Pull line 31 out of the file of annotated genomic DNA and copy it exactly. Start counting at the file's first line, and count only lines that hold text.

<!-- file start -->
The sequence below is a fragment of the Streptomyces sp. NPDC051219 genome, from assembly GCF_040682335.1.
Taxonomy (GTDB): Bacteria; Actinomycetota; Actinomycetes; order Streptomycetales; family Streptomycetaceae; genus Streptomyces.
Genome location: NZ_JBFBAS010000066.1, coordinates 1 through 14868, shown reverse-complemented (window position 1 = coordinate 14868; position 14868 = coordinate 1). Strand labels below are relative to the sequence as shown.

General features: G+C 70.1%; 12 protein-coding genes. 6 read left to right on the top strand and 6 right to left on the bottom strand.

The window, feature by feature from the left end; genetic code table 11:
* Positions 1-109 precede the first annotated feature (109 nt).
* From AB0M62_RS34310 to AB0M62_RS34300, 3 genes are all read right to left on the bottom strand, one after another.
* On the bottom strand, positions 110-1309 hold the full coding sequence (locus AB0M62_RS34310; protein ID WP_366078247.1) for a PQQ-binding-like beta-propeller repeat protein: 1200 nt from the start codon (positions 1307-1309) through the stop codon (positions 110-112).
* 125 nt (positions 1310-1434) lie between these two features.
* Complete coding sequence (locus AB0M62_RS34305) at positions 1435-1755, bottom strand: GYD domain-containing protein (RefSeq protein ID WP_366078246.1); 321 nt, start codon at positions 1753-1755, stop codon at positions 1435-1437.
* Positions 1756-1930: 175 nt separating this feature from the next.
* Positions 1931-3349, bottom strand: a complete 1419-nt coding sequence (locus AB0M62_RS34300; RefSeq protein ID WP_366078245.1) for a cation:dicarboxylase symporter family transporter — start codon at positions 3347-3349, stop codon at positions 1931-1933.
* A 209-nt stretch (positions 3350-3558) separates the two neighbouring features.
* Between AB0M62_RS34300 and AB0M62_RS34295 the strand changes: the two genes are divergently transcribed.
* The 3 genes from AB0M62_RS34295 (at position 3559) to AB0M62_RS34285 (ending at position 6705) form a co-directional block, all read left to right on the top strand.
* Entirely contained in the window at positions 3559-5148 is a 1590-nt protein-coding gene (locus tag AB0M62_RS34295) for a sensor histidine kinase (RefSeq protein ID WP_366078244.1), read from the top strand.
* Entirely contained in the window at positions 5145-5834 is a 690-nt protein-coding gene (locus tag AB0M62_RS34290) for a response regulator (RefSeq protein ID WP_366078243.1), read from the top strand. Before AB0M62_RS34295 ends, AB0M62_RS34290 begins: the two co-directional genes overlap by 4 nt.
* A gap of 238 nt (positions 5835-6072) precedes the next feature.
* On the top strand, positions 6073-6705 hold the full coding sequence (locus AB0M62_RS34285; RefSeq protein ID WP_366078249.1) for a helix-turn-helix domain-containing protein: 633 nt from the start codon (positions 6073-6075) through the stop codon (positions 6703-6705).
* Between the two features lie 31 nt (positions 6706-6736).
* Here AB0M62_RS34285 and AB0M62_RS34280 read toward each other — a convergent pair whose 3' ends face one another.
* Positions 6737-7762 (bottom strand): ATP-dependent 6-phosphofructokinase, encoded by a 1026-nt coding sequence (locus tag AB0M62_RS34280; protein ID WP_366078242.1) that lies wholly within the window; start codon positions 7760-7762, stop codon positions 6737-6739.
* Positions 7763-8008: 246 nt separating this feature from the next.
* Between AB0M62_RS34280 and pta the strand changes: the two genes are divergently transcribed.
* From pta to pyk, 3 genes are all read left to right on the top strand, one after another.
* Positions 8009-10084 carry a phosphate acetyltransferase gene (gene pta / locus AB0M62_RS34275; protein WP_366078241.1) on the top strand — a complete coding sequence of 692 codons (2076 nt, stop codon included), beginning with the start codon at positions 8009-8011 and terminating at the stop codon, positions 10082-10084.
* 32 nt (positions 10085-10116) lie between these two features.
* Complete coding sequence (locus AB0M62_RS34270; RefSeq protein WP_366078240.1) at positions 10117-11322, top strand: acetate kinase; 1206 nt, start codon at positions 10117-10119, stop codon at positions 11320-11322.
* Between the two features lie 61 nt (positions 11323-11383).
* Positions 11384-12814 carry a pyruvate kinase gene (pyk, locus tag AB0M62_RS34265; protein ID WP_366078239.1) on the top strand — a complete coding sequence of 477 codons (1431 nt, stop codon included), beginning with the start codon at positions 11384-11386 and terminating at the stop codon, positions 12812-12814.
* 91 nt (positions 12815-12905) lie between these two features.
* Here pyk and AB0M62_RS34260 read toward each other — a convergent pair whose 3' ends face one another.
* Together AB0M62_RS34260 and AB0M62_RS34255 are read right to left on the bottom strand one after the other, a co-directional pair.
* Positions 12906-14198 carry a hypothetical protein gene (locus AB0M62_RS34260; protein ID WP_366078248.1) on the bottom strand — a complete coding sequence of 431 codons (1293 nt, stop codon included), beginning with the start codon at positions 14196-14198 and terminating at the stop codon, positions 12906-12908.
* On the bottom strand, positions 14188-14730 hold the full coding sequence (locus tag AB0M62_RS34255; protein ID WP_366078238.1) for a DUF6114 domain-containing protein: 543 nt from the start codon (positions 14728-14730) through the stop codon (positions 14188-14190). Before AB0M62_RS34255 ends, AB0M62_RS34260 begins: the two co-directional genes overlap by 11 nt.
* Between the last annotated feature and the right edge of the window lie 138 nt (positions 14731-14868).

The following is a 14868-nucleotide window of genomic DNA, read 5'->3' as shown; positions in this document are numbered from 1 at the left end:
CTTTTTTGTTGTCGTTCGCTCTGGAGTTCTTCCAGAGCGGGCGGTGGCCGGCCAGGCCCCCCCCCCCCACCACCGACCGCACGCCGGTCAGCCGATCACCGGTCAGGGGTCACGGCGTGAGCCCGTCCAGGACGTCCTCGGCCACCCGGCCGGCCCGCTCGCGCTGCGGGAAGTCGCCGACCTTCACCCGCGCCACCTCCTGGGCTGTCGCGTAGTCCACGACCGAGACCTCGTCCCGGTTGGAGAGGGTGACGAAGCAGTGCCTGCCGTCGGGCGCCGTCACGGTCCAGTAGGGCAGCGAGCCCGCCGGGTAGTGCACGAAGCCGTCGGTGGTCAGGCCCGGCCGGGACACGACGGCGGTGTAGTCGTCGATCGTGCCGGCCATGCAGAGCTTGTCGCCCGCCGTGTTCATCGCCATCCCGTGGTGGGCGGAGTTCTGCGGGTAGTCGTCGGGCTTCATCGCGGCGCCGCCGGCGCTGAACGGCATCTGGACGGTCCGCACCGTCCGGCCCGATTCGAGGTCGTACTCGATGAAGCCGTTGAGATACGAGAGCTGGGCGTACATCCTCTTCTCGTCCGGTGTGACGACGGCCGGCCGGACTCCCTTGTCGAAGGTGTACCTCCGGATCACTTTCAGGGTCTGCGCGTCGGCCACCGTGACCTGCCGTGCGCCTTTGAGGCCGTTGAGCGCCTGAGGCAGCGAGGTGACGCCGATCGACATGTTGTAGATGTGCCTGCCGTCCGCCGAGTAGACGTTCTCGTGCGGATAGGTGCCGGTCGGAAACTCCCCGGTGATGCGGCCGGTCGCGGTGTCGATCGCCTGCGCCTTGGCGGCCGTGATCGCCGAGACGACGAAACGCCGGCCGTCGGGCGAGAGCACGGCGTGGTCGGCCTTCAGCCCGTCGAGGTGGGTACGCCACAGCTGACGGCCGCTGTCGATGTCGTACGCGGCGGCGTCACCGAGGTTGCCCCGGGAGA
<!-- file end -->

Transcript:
* 91 nt (positions 12815-12905) lie between these two features.